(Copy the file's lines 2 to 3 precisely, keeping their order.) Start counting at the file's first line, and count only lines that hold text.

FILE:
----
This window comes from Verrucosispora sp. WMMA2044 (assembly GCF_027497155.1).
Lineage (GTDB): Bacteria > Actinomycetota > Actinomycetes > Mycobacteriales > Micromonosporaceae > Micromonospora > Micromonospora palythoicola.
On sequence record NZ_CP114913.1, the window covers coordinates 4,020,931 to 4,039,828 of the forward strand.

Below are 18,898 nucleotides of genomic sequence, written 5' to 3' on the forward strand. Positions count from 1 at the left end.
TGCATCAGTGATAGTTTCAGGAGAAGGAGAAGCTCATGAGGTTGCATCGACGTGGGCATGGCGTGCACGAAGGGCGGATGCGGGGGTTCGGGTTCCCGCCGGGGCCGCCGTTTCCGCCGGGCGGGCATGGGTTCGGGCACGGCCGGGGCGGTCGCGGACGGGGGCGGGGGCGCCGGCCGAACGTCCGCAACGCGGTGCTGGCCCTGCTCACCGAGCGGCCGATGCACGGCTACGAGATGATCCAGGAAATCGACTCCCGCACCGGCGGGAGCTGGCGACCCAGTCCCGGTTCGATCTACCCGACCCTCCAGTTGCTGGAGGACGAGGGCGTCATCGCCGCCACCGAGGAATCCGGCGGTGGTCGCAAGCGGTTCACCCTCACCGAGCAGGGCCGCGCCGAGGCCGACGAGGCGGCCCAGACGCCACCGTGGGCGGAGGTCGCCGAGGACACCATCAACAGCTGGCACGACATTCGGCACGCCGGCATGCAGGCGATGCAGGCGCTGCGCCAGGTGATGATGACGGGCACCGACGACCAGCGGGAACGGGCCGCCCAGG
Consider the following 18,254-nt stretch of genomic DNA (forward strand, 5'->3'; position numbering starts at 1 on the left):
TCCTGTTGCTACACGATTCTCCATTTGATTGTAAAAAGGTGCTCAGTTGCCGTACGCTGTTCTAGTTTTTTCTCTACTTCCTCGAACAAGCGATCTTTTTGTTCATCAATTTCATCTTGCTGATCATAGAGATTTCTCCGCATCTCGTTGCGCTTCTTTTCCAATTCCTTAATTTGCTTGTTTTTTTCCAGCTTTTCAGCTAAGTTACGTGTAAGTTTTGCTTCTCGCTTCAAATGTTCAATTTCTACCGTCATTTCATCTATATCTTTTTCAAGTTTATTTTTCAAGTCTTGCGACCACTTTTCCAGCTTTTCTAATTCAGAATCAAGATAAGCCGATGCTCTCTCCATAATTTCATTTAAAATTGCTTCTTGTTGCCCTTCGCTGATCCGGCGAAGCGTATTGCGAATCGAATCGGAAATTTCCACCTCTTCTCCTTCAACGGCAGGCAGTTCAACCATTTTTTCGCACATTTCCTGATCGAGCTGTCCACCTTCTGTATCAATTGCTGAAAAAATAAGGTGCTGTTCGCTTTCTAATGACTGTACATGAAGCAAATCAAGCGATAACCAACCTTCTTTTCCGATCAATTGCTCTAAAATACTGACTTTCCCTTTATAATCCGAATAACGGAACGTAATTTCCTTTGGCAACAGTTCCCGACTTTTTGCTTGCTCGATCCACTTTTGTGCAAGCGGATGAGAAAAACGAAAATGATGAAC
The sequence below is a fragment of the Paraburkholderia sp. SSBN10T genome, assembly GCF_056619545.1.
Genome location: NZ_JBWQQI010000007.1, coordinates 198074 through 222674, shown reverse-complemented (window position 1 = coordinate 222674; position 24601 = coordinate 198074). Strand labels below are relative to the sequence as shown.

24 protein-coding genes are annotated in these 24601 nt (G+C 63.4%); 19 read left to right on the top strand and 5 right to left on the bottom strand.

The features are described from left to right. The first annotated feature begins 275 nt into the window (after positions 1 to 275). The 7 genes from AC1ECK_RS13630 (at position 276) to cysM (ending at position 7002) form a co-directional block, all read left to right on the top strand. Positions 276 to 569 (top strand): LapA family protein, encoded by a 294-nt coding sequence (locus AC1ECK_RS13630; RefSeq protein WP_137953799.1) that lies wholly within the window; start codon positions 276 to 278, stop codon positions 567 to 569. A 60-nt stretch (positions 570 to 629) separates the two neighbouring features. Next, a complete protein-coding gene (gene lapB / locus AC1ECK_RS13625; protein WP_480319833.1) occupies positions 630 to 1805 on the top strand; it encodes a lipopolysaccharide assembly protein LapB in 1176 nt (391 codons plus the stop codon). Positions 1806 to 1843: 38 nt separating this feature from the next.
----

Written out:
Lineage (GTDB): Bacteria > Actinomycetota > Actinomycetes > Mycobacteriales > Micromonosporaceae > Micromonospora > Micromonospora palythoicola.
On sequence record NZ_CP114913.1, the window covers coordinates 4,020,931 to 4,039,828 of the forward strand.